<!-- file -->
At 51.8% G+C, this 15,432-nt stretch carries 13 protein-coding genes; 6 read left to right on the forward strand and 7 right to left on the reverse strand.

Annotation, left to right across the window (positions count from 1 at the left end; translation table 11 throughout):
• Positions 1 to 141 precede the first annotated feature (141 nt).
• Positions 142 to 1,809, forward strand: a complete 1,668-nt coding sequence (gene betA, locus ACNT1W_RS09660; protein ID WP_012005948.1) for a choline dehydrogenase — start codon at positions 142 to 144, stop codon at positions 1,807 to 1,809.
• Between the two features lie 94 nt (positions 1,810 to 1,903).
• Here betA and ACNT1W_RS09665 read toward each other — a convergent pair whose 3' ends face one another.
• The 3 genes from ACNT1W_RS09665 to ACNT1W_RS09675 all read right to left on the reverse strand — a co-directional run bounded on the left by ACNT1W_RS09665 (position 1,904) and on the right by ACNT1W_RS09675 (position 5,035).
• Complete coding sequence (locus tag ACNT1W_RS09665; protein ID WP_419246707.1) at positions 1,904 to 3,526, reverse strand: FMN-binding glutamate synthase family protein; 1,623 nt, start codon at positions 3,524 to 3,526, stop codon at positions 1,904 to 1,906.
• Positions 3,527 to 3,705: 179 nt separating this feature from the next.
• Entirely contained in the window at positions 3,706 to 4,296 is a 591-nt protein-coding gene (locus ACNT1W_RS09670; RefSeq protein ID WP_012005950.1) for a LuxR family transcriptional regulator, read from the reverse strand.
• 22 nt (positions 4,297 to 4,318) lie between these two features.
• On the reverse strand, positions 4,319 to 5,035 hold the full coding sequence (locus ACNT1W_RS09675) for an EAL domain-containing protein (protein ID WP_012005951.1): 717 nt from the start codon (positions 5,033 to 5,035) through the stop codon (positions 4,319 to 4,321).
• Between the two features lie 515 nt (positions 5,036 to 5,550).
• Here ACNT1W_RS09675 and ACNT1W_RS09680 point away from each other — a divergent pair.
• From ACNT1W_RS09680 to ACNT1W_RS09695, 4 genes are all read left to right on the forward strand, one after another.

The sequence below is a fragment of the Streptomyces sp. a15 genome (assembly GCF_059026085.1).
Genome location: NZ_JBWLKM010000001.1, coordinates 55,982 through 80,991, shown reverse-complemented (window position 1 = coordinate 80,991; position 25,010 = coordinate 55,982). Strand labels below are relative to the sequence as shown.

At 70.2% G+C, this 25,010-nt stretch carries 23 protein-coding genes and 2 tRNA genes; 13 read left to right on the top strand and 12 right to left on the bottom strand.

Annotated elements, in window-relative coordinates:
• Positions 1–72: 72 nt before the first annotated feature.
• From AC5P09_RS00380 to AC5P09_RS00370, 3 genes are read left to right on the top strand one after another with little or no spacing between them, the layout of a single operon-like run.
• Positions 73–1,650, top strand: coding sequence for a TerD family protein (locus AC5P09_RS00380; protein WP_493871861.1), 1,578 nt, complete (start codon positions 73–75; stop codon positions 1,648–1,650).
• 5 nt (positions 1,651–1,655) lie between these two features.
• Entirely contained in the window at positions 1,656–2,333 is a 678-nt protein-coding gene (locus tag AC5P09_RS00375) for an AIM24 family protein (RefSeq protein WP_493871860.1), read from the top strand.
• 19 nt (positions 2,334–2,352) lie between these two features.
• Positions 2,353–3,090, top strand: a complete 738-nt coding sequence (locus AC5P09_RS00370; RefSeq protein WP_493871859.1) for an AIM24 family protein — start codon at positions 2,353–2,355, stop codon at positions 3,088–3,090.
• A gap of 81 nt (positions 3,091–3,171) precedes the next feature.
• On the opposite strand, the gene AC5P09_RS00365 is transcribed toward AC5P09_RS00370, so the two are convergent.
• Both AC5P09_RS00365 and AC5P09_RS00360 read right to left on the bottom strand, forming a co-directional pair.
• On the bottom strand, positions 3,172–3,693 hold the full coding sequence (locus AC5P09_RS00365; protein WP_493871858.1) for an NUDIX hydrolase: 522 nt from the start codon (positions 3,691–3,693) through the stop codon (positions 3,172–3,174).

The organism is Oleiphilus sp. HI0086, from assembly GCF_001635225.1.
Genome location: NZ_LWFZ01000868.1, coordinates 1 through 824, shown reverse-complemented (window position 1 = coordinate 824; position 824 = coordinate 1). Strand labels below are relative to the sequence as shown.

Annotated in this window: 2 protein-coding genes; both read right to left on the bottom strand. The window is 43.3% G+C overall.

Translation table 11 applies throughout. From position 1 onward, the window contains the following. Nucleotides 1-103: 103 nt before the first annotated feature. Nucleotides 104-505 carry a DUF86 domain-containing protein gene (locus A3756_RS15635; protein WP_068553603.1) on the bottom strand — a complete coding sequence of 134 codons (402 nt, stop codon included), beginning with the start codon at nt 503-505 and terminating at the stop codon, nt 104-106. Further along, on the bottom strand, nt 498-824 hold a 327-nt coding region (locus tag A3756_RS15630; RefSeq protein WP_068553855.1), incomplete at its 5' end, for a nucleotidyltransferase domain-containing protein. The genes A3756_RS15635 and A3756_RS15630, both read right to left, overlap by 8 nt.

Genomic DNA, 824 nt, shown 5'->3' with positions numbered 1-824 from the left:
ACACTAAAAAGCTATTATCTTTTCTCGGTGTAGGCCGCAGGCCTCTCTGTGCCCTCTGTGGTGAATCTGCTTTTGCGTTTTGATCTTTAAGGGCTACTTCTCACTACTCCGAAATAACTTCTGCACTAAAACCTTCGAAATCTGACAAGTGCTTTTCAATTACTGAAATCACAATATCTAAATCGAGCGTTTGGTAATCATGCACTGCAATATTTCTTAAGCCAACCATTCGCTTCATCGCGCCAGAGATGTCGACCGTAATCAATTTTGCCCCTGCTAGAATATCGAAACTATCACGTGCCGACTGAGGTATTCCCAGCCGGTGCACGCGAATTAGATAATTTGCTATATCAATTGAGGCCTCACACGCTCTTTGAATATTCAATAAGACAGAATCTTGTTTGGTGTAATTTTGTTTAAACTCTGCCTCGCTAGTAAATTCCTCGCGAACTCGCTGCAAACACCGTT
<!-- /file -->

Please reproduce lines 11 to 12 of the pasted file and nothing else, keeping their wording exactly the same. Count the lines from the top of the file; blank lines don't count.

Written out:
• 22 nt (positions 4,297 to 4,318) lie between these two features.
• On the reverse strand, positions 4,319 to 5,035 hold the full coding sequence (locus ACNT1W_RS09675) for an EAL domain-containing protein (protein ID WP_012005951.1): 717 nt from the start codon (positions 5,033 to 5,035) through the stop codon (positions 4,319 to 4,321).